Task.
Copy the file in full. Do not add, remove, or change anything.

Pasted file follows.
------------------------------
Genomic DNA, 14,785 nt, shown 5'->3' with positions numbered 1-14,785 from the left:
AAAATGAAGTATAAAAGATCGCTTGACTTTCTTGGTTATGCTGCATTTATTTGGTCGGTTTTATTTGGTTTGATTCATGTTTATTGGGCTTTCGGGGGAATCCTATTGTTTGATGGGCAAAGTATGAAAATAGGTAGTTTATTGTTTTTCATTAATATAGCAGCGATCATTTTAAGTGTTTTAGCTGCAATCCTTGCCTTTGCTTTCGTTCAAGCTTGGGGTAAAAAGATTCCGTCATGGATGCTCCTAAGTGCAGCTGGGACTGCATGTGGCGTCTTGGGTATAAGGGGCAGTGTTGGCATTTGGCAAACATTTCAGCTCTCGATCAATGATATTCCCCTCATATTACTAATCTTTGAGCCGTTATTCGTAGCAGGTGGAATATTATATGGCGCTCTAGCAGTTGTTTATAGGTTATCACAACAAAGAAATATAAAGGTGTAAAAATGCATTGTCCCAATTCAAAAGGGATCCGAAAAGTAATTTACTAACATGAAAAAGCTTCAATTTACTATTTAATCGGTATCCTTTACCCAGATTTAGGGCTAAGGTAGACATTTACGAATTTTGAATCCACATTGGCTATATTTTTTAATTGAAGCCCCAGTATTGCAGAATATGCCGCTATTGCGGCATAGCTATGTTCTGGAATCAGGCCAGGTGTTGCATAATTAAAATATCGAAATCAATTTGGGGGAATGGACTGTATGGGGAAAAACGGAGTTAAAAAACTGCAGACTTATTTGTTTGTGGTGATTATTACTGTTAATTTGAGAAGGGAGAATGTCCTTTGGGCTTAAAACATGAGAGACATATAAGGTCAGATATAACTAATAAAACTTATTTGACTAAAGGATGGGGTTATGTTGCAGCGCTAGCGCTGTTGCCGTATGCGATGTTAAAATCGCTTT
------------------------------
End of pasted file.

Genomic DNA, 14,785 nt, shown 5'->3' with positions numbered 1-14,785 from the left:
AAAATGAAGTATAAAAGATCGCTTGACTTTCTTGGTTATGCTGCATTTATTTGGTCGGTTTTATTTGGTTTGATTCATGTTTATTGGGCTTTCGGGGGAATCCTATTGTTTGATGGGCAAAGTATGAAAATAGGTAGTTTATTGTTTTTCATTAATATAGCAGCGATCATTTTAAGTGTTTTAGCTGCAATCCTTGCCTTTGCTTTCGTTCAAGCTTGGGGTAAAAAGATTCCGTCATGGATGCTCCTAAGTGCAGCTGGGACTGCATGTGGCGTCTTGGGTATAAGGGGCAGTGTTGGCATTTGGCAAACATTTCAGCTCTCGATCAATGATATTCCCCTCATATTACTAATCTTTGAGCCGTTATTCGTAGCAGGTGGAATATTATATGGCGCTCTAGCAGTTGTTTATAGGTTATCACAACAAAGAAATATAAAGGTGTAAAAATGCATTGTCCCAATTCAAAAGGGATCCGAAAAGTAATTTACTAACATGAAAAAGCTTCAATTTACTATTTAATCGGTATCCTTTACCCAGATTTAGGGCTAAGGTAGACATTTACGAATTTTGAATCCACATTGGCTATATTTTTTAATTGAAGCCCCAGTATTGCAGAATATGCCGCTATTGCGGCATAGCTATGTTCTGGAATCAGGCCAGGTGTTGCATAATTAAAATATCGAAATCAATTTGGGGGAATGGACTGTATGGGGAAAAACGGAGTTAAAAAACTGCAGACTTATTTGTTTGTGGTGATTATTACTGTTAATTTGAGAAGGGAGAATGTCCTTTGGGCTTAAAACATGAGAGACATATAAGGTCAGATATAACTAATAAAACTTATTTGACTAAAGGATGGGGTTATGTTGCAGCGCTAGCGCTGTTGCCGTATGCGATGTTAAAATCGCTTT